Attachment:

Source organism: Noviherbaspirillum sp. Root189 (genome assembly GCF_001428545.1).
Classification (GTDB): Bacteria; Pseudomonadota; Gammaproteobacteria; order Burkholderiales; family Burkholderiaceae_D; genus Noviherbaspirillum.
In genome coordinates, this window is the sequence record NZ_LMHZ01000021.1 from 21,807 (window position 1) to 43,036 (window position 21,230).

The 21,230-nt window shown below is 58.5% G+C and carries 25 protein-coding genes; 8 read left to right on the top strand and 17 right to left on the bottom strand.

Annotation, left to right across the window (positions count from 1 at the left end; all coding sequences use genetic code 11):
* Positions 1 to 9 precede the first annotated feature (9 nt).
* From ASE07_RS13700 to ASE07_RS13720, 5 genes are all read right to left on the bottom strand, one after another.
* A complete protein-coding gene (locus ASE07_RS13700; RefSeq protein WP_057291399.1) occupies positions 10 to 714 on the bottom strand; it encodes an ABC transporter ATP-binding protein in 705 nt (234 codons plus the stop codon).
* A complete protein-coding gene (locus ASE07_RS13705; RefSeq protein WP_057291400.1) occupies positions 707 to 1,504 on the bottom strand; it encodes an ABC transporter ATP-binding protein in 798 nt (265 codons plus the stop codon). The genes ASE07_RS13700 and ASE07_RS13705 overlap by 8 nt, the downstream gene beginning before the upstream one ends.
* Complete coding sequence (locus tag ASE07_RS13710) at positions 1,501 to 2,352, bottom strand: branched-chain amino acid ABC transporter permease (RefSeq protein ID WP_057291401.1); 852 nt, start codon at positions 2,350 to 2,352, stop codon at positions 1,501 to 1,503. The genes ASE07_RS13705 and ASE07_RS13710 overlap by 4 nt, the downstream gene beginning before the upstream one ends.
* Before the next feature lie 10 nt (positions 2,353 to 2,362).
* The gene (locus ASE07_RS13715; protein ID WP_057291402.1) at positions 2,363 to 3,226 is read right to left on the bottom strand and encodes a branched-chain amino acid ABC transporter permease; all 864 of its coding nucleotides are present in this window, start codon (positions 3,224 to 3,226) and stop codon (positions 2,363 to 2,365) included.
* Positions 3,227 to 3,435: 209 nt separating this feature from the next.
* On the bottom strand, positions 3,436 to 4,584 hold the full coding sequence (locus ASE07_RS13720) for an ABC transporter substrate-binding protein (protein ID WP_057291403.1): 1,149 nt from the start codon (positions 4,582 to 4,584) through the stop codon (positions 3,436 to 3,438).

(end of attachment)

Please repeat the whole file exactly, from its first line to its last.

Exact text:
Source organism: Noviherbaspirillum sp. Root189 (genome assembly GCF_001428545.1).
Classification (GTDB): Bacteria; Pseudomonadota; Gammaproteobacteria; order Burkholderiales; family Burkholderiaceae_D; genus Noviherbaspirillum.
In genome coordinates, this window is the sequence record NZ_LMHZ01000021.1 from 21,807 (window position 1) to 43,036 (window position 21,230).

The 21,230-nt window shown below is 58.5% G+C and carries 25 protein-coding genes; 8 read left to right on the top strand and 17 right to left on the bottom strand.

Annotation, left to right across the window (positions count from 1 at the left end; all coding sequences use genetic code 11):
* Positions 1 to 9 precede the first annotated feature (9 nt).
* From ASE07_RS13700 to ASE07_RS13720, 5 genes are all read right to left on the bottom strand, one after another.
* A complete protein-coding gene (locus ASE07_RS13700; RefSeq protein WP_057291399.1) occupies positions 10 to 714 on the bottom strand; it encodes an ABC transporter ATP-binding protein in 705 nt (234 codons plus the stop codon).
* A complete protein-coding gene (locus ASE07_RS13705; RefSeq protein WP_057291400.1) occupies positions 707 to 1,504 on the bottom strand; it encodes an ABC transporter ATP-binding protein in 798 nt (265 codons plus the stop codon). The genes ASE07_RS13700 and ASE07_RS13705 overlap by 8 nt, the downstream gene beginning before the upstream one ends.
* Complete coding sequence (locus tag ASE07_RS13710) at positions 1,501 to 2,352, bottom strand: branched-chain amino acid ABC transporter permease (RefSeq protein ID WP_057291401.1); 852 nt, start codon at positions 2,350 to 2,352, stop codon at positions 1,501 to 1,503. The genes ASE07_RS13705 and ASE07_RS13710 overlap by 4 nt, the downstream gene beginning before the upstream one ends.
* Before the next feature lie 10 nt (positions 2,353 to 2,362).
* The gene (locus ASE07_RS13715; protein ID WP_057291402.1) at positions 2,363 to 3,226 is read right to left on the bottom strand and encodes a branched-chain amino acid ABC transporter permease; all 864 of its coding nucleotides are present in this window, start codon (positions 3,224 to 3,226) and stop codon (positions 2,363 to 2,365) included.
* Positions 3,227 to 3,435: 209 nt separating this feature from the next.
* On the bottom strand, positions 3,436 to 4,584 hold the full coding sequence (locus ASE07_RS13720) for an ABC transporter substrate-binding protein (protein ID WP_057291403.1): 1,149 nt from the start codon (positions 4,582 to 4,584) through the stop codon (positions 3,436 to 3,438).